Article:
David Littleproud will ask states involved in the Basin to back his proposal for a new Inspector-General at a ministerial meeting on Sunday.
“This is a new tough cop on the beat across the Murray-Darling, with the powers needed to ensure integrity in delivery of the Basin Plan,” Littleproud said on Thursday.
The Inspector-General would have powers to investigate suspected water theft, collecting evidence and supplying it to authorities under a statutory position established through an amendment to water laws.
The position wouldn’t replace the Murray-Darling Basin Authority, however, it would hold the regulator to account, along with the federal and state governments, the minister said.
“The public needs to know the Basin Plan is delivering the water it was intended to, and farmers need to know the Plan is working as it should.”
The position would be established by 2020, with offices and support staff also appointed.
South Australia recently called for an “independent umpire” to be appointed to ensure states and the Commonwealth deliver what has been promised under the Basin plan.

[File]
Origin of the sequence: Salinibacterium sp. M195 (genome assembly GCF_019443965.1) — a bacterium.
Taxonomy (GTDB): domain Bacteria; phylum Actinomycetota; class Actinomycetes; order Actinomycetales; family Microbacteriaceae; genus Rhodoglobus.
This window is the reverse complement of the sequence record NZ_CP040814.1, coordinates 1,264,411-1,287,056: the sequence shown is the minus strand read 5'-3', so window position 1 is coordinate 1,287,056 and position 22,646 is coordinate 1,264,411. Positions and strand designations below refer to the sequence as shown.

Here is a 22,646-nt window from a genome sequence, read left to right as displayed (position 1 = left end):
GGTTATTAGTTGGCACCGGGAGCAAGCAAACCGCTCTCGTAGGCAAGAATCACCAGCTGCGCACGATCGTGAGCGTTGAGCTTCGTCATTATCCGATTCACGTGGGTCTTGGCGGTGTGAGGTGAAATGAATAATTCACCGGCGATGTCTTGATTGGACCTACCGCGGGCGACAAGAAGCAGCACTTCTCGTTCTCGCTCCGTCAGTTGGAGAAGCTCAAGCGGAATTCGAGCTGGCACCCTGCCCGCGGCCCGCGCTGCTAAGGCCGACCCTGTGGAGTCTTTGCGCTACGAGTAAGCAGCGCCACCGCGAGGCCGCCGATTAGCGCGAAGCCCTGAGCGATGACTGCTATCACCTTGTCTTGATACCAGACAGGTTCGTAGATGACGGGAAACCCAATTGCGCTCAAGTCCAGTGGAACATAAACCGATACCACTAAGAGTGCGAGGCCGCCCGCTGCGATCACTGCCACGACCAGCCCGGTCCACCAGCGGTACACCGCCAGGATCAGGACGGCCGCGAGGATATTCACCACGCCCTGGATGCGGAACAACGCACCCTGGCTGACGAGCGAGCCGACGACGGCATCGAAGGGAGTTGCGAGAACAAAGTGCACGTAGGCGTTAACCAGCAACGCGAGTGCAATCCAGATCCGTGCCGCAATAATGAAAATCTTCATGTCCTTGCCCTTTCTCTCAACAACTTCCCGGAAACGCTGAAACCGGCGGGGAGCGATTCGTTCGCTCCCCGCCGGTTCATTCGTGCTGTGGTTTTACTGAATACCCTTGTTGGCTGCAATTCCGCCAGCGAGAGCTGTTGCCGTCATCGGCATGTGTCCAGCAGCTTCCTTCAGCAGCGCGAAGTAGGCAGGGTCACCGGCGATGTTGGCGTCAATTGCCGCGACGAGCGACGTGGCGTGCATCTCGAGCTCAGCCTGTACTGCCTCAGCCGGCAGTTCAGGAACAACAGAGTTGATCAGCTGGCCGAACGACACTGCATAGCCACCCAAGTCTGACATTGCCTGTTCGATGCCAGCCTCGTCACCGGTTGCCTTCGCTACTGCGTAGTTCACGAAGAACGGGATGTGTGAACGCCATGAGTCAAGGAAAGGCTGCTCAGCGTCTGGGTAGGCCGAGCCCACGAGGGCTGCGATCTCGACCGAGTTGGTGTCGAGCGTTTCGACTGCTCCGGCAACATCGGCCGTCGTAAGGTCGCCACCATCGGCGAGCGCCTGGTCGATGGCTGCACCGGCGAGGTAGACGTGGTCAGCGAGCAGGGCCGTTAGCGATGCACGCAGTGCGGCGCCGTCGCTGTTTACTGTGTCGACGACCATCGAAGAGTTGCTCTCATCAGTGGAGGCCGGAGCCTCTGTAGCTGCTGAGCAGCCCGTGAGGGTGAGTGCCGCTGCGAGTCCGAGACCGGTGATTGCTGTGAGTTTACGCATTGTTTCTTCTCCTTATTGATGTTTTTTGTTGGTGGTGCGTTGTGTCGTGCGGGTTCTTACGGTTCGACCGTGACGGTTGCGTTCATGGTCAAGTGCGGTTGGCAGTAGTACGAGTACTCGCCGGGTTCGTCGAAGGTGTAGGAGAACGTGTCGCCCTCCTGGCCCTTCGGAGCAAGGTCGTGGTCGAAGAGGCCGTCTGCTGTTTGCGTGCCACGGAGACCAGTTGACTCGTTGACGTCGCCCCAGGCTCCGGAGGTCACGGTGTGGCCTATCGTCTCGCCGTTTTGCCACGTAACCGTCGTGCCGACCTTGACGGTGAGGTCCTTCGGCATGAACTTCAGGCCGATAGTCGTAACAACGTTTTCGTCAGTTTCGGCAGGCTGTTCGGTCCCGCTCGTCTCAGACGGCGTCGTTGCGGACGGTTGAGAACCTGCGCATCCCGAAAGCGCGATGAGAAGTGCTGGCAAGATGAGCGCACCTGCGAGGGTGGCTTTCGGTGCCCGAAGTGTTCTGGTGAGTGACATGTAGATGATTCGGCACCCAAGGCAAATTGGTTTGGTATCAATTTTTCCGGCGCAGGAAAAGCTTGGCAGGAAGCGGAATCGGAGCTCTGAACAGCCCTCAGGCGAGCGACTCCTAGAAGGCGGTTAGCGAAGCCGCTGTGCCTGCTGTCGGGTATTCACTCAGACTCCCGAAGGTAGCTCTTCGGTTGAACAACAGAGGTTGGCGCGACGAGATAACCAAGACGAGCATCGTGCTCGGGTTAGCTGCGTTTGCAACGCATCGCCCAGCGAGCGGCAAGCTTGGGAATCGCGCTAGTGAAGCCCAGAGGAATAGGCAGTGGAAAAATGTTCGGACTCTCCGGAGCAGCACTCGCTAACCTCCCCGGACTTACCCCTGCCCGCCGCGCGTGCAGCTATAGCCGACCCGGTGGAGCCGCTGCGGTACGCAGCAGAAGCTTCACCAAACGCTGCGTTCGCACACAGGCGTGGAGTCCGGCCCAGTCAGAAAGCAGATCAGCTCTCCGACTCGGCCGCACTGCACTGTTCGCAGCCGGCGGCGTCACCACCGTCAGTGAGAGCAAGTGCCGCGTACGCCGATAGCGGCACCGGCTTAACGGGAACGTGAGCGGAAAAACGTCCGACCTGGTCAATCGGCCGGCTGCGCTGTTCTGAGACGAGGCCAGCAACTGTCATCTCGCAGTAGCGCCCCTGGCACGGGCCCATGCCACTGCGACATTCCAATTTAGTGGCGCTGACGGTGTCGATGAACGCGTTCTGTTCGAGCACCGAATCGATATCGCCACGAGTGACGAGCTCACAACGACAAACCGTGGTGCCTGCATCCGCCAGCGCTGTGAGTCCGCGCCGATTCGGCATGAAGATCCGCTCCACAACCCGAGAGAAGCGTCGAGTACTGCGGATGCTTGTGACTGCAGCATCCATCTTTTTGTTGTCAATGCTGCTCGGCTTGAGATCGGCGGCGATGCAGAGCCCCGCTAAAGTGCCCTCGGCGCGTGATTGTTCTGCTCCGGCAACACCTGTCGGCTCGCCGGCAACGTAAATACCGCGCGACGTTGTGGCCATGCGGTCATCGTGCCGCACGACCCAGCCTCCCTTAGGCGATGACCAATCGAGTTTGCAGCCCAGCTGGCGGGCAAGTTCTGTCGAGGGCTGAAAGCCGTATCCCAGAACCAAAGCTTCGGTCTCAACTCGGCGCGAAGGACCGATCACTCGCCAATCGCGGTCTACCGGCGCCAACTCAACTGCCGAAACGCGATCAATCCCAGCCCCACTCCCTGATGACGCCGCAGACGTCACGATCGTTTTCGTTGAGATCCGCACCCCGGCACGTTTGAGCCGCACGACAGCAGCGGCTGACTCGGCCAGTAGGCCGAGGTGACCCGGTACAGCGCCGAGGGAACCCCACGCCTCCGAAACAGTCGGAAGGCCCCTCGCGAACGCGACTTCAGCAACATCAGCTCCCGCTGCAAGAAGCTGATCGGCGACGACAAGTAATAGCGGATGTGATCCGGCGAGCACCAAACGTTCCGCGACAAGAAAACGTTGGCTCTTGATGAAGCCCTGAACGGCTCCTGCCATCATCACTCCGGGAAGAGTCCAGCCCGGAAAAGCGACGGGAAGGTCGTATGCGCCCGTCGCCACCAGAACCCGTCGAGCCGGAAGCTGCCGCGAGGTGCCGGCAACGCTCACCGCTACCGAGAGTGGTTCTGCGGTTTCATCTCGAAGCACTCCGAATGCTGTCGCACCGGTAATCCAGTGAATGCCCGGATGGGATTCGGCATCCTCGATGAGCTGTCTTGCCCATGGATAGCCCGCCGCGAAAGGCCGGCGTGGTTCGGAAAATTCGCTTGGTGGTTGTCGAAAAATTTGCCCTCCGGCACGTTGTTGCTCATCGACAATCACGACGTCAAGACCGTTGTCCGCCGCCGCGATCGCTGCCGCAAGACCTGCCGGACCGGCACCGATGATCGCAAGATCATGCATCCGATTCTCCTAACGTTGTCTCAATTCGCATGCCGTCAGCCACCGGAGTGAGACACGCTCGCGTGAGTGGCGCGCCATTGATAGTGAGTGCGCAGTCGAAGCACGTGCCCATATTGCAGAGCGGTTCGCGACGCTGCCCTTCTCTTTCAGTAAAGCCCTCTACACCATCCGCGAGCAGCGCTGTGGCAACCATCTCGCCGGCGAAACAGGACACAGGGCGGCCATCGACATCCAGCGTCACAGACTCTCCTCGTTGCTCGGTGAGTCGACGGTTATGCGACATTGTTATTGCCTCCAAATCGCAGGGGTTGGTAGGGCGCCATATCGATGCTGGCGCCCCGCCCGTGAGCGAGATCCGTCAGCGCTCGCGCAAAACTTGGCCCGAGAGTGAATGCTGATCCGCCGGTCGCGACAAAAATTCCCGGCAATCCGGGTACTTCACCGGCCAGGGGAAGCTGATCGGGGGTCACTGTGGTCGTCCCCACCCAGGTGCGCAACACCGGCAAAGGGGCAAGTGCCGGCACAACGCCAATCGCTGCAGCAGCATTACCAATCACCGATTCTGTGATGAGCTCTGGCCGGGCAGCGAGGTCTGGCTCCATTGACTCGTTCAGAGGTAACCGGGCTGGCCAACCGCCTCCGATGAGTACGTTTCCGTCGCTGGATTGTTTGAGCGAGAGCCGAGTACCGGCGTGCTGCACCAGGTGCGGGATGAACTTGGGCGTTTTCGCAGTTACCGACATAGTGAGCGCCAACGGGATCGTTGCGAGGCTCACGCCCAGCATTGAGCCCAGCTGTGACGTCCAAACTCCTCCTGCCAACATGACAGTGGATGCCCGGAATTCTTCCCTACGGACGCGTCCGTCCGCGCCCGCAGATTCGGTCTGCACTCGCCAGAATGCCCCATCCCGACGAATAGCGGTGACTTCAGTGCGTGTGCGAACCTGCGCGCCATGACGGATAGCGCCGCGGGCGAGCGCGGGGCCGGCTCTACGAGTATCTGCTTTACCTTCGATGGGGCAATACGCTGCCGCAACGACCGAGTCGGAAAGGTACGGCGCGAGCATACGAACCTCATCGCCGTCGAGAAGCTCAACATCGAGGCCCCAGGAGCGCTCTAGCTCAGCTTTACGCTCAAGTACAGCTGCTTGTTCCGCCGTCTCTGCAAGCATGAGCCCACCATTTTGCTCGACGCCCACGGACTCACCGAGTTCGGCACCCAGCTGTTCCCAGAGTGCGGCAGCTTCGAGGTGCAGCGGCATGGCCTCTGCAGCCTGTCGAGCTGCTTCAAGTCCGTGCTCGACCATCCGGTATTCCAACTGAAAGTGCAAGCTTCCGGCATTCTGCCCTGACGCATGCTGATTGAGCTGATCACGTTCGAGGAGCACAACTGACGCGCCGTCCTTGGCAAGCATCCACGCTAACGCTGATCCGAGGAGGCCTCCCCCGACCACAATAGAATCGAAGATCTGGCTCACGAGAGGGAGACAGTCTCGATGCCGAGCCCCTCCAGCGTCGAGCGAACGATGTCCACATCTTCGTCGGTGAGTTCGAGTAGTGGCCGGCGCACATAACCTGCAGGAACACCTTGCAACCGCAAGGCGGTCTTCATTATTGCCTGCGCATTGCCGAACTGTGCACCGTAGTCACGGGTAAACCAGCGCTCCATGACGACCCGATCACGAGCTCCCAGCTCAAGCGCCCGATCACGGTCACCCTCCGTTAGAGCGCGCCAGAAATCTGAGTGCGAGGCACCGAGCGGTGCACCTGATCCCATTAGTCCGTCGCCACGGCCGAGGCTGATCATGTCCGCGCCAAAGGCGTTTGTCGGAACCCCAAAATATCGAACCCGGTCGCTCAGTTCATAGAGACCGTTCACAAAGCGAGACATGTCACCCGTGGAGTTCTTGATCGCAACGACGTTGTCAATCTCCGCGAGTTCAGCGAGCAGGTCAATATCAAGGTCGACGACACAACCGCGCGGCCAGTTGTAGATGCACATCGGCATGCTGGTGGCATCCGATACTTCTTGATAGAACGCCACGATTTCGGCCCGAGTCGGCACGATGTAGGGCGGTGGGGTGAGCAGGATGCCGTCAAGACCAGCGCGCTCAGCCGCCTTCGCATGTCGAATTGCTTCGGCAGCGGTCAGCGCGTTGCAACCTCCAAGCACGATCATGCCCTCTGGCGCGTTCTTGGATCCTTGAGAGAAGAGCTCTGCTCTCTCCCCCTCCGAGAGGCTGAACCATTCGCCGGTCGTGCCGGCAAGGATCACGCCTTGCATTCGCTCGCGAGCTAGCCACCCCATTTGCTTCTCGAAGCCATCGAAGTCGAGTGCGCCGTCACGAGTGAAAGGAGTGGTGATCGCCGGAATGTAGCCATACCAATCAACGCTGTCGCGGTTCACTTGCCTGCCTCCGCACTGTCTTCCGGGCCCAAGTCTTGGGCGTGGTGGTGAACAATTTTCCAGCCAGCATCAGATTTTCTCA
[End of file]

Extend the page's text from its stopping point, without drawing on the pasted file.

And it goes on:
The federal government says the idea has been in train for months and is unrelated to recent stories by ABC’s Four Corners on the river system.
SA Greens senator Sarah Hanson-Young said the new position must be “truly independent and transparent, with the power and resources to investigate past mismanagement as well as future misdeeds”.
“Minister Littleproud’s announcement of an Inspector General highlights just how deep the rot in the Murray-Darling Basin runs. Basin communities, family farmers and the environment have suffered as a result of years of mismanagement and inaction,” she said.
“The nation’s most important River system hangs in the balance – this new role must be able to look at past wrongs not just future misdeeds.
“We await detail from the Minister on exactly what powers an Inspector-General would have, what resources will be available to them and how much information the public will be made privy to.
“Most of the $13 billion allocated for the plan has been spent and the River remains in crisis. Basin communities, farmers and Australian taxpayers deserve answers.
“The government must also announce their plans for a Federal ICAC – and how an Inspector-General would work with them – for this announcement to have real credibility.”
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